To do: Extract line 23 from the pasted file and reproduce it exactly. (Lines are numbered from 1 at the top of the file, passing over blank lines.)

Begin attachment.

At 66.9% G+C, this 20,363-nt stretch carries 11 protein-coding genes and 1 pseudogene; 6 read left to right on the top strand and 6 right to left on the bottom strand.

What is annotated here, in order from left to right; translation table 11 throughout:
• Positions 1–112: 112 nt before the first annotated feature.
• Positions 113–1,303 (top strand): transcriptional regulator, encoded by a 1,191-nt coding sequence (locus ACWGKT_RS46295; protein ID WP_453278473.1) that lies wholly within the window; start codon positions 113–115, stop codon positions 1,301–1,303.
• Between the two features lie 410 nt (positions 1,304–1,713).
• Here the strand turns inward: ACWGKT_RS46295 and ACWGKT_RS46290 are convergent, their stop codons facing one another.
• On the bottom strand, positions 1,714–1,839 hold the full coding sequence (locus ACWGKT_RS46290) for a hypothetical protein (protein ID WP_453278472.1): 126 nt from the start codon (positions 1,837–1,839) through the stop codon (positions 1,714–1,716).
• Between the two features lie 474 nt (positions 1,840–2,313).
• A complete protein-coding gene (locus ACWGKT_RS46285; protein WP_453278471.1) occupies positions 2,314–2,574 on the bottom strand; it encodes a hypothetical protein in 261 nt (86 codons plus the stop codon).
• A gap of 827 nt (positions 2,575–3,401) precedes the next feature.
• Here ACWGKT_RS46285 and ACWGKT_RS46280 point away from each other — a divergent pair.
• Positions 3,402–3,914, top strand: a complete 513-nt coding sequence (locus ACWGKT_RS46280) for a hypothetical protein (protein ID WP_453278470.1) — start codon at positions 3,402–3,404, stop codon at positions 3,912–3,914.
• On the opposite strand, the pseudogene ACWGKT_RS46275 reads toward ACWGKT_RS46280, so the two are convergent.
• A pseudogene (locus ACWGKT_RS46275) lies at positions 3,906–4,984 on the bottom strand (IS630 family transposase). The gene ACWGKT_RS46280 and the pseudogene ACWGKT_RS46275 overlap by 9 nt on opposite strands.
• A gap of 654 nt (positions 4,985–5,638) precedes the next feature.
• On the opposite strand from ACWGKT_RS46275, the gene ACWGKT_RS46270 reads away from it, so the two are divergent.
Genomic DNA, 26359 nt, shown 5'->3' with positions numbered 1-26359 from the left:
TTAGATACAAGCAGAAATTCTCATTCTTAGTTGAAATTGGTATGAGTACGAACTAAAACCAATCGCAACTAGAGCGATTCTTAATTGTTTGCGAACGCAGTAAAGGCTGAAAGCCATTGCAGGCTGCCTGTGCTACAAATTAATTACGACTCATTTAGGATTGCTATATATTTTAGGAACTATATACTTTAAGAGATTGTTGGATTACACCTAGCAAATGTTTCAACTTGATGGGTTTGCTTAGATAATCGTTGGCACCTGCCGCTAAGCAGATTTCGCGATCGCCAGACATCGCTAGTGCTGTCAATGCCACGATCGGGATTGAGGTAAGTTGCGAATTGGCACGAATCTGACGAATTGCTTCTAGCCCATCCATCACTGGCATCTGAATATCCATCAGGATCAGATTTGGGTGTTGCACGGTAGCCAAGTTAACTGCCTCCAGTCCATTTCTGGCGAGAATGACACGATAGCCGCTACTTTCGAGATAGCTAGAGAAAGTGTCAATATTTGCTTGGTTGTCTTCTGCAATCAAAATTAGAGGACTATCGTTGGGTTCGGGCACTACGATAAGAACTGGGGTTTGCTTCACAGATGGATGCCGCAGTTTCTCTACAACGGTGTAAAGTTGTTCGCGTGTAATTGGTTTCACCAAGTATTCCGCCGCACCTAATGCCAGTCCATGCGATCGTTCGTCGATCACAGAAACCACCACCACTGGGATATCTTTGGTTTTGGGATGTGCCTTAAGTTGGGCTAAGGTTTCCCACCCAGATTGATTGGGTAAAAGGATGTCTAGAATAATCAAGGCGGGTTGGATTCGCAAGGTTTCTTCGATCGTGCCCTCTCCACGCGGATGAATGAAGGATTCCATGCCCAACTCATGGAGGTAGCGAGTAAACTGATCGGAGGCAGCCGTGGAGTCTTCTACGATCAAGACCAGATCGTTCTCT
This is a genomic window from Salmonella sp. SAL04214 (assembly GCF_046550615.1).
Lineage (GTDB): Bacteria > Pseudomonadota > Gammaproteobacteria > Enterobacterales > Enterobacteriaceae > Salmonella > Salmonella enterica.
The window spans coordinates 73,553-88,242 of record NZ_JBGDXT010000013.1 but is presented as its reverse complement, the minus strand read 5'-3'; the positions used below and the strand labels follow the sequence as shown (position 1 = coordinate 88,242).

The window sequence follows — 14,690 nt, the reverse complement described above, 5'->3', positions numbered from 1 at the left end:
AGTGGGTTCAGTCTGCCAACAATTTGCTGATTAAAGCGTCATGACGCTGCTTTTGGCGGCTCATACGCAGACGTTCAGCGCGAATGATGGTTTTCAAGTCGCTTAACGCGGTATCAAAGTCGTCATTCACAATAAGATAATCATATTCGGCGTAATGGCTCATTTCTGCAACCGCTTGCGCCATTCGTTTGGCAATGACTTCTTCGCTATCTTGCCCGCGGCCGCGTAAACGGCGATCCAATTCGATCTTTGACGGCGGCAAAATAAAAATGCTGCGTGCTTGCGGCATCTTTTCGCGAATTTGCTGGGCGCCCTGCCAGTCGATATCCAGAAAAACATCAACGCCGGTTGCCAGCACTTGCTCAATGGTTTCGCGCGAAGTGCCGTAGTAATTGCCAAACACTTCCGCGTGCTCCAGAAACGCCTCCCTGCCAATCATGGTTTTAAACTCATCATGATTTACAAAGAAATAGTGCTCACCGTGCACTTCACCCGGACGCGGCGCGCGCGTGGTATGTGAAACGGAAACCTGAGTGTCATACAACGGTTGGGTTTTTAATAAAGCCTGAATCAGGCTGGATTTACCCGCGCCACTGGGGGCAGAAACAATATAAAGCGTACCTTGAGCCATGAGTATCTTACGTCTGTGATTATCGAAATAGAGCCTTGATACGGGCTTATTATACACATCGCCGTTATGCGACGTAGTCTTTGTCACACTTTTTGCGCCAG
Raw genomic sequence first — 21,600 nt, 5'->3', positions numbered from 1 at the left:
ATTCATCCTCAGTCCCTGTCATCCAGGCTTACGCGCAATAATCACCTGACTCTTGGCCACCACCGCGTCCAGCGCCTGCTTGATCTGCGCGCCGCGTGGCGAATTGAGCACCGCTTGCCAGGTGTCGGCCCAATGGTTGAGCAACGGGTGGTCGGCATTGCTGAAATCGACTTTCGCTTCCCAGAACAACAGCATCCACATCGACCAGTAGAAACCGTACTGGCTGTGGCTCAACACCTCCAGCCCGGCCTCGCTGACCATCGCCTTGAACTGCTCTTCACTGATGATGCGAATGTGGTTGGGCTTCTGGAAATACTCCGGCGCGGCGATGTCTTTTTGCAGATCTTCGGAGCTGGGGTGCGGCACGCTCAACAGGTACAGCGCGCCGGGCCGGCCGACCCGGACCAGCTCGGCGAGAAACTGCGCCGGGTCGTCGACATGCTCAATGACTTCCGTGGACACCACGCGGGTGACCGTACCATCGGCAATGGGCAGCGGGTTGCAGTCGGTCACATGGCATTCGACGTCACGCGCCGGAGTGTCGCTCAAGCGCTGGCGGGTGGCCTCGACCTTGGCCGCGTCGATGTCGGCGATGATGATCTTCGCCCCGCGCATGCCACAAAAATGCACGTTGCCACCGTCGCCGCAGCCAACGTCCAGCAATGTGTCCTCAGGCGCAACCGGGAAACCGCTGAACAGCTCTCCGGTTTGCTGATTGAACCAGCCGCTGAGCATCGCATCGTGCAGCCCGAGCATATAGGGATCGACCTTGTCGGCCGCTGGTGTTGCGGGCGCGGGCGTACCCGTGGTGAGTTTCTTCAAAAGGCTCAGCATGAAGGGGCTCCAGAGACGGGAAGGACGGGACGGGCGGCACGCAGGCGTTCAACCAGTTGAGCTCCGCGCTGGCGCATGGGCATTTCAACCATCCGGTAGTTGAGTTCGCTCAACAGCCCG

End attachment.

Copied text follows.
AGTGGGTTCAGTCTGCCAACAATTTGCTGATTAAAGCGTCATGACGCTGCTTTTGGCGGCTCATACGCAGACGTTCAGCGCGAATGATGGTTTTCAAGTCGCTTAACGCGGTATCAAAGTCGTCATTCACAATAAGATAATCATATTCGGCGTAATGGCTCATTTCTGCAACCGCTTGCGCCATTCGTTTGGCAATGACTTCTTCGCTATCTTGCCCGCGGCCGCGTAAACGGCGATCCAATTCGATCTTTGACGGCGGCAAAATAAAAATGCTGCGTGCTTGCGGCATCTTTTCGCGAATTTGCTGGGCGCCCTGCCAGTCGATATCCAGAAAAACATCAACGCCGGTTGCCAGCACTTGCTCAATGGTTTCGCGCGAAGTGCCGTAGTAATTGCCAAACACTTCCGCGTGCTCCAGAAACGCCTCCCTGCCAATCATGGTTTTAAACTCATCATGATTTACAAAGAAATAGTGCTCACCGTGCACTTCACCCGGACGCGGCGCGCGCGTGGTATGTGAAACGGAAACCTGAGTGTCATACAACGGTTGGGTTTTTAATAAAGCCTGAATCAGGCTGGATTTACCCGCGCCACTGGGGGCAGAAACAATATAAAGCGTACCTTGAGCCATGAGTATCTTACGTCTGTGATTATCGAAATAGAGCCTTGATACGGGCTTATTATACACATCGCCGTTATGCGACGTAGTCTTTGTCACACTTTTTGCGCCAG